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2023 PGA Championship Expert Picks, Predictions: 4 Players Who Can Win This Week

The PGA TOUR heads to Oak Hill Country Club for the second major of the year: The 2023 PGA Championship. We know how much time and research has to go into making the best PGA Championship picks, so we’ve brought four of our experts together to give their predictions.

Scottie Scheffler and Jon Rahm are the betting favorites at the 2023 PGA Championship before a hefty drop off to the rest of the field, including Rory McIlroy.

But our experts aren’t looking that high up the board. Instead, the value lies a little bit lower.

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2023 PGA Championship Expert Picks

Ben Rasa’s Best Bet: Tony Finau (22-1, DraftKings)

I mentioned Finau as an outright in my first look article at 25-1, and the number has dropped a little to 22-1. It makes sense given this course setup and Finau being on a list of guys knocking on the door to winning their first major. Finau was for a long time searching for any victory, but after a stretch of prolific wins, the talk of Finau getting his first major is growing. He just outdueled Jon Rahm to win in Mexico, and Finau heads into Oak Hill checking almost all the boxes.

Length will be an asset and can only help strong drivers like Finau. Add in his red-hot iron play all season, and he has some of the best ball-striking numbers on tour. Finau’s putter comes and goes, but bentgrass (which Oak Hill has) is his preferred surface. Finau comes in with every part of his game working, and even at this reduced number, he should be taken seriously as an outright bet this week.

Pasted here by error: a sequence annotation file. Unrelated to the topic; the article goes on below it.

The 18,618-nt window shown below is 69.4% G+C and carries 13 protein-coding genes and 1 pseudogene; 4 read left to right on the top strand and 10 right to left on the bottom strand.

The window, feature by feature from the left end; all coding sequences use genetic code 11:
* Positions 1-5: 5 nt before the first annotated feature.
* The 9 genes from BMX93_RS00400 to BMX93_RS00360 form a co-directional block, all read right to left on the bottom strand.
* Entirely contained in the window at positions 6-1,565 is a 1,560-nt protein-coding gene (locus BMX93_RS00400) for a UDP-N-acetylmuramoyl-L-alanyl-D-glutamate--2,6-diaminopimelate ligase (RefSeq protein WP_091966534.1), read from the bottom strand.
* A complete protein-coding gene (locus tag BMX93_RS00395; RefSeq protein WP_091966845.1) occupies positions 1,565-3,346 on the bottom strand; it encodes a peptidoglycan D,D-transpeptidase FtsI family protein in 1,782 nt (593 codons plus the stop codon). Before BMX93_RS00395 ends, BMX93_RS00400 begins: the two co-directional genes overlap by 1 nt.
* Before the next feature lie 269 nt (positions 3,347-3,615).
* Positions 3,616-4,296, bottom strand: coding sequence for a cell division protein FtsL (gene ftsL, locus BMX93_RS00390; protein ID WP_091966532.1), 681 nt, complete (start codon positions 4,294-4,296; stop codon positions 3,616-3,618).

Find Ben’s best matchup bets here!

Eric Lindquist’s Best Bet: Sam Burns (60-1, DraftKings)

A staple of my weekly betting card, the boom/bust nature of Burns has yet to boom at a major championship. In fact, he has yet to finish inside the top 20 at any major in 11 tries. But he has shown the ability to excel at difficult, tactical tracks on the PGA Tour such as Innisbrook — where he’s gone first, first, sixth the past three years at the Valspar — and Colonial, where he defeated his good friend Scottie Scheffler in a playoff last season. Those golf courses require a lot of the total driving and excellent long-iron play that will also be necessities to compete at Oak Hill this week, making the five-time PGA Tour winner with a propensity to putt better than anyone in the world an excellent buy at 60-1

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Bryan Berryman’s Best Bet: Patrick Cantlay (22-1, DraftKings)

Cantlay is one of the most consistent players from tee to green in the world. Considering the challenges golfers face this week, he sets up very nicely for success at Oak Hill. Cantlay ranks first in strokes gained off the tee over the last 24 tracked rounds, which is a key metric I’m considering this week since it allows golfers to navigate this course length without encountering significant trouble.

In addition to a strong tee game, Cantlay ranks fifth in strokes gained putting over the last 100 rounds on bentgrass greens. He has secured three top-4 finishes over his last six starts — that certainly checks the box off for recent form. There’s a lot of data pointing to Cantlay this week. His overall skillset makes him a perfect fit for the demands of the course, which should give him a great chance to capture the first major championship of his career. I played this at 22-1 earlier in the week but would not go much lower than 19-1 available at FanDuel.

Eytan Shander’s Best Bet: Hideki Matsuyama (55-1, FanDuel)

The biggest concern centering around Matsuyama is the pain in his neck. While the game of golf itself will always offer its own version of internal angst, Matsuyama seems to be healthy. He’s been a beacon of consistency since two missed cuts at the Genesis and Arnold Palmer. Even when he’s struggled to gain strokes on the green, Matsuyama has made up for it off the tee and with approach shots. The length at Oak Hill should play nicely to his game, and bogey avoidance shouldn’t be as laborious of a process for others — Matsuyama has gained strokes on approach shots in three straight events. There’s no reason why a Masters champion and now healthy golfer with the caliber of Matsuyama should be priced at 55-1. While he’s not gaining a bunch on the green, Matsuyama isn’t losing anything either. All he needs is a couple of solid rolls with the flat stick to be celebrating on Sunday.

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